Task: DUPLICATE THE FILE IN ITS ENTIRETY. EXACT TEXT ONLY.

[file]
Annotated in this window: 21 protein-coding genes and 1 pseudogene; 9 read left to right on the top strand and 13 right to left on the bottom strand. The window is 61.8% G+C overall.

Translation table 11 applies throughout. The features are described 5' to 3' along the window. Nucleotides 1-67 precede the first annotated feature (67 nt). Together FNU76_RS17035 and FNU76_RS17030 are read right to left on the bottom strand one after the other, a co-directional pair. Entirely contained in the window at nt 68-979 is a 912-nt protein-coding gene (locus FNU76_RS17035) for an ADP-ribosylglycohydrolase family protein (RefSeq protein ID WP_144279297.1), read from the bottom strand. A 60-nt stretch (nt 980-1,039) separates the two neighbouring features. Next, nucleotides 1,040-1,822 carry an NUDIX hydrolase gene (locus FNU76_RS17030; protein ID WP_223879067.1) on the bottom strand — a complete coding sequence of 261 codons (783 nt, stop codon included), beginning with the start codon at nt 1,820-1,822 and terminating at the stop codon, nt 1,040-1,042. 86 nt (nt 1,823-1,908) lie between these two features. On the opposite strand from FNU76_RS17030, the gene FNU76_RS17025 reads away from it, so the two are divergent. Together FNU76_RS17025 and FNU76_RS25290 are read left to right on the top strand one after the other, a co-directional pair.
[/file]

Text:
Annotated in this window: 21 protein-coding genes and 1 pseudogene; 9 read left to right on the top strand and 13 right to left on the bottom strand. The window is 61.8% G+C overall.

Translation table 11 applies throughout. The features are described 5' to 3' along the window. Nucleotides 1-67 precede the first annotated feature (67 nt). Together FNU76_RS17035 and FNU76_RS17030 are read right to left on the bottom strand one after the other, a co-directional pair. Entirely contained in the window at nt 68-979 is a 912-nt protein-coding gene (locus FNU76_RS17035) for an ADP-ribosylglycohydrolase family protein (RefSeq protein ID WP_144279297.1), read from the bottom strand. A 60-nt stretch (nt 980-1,039) separates the two neighbouring features. Next, nucleotides 1,040-1,822 carry an NUDIX hydrolase gene (locus FNU76_RS17030; protein ID WP_223879067.1) on the bottom strand — a complete coding sequence of 261 codons (783 nt, stop codon included), beginning with the start codon at nt 1,820-1,822 and terminating at the stop codon, nt 1,040-1,042. 86 nt (nt 1,823-1,908) lie between these two features. On the opposite strand from FNU76_RS17030, the gene FNU76_RS17025 reads away from it, so the two are divergent. Together FNU76_RS17025 and FNU76_RS25290 are read left to right on the top strand one after the other, a co-directional pair.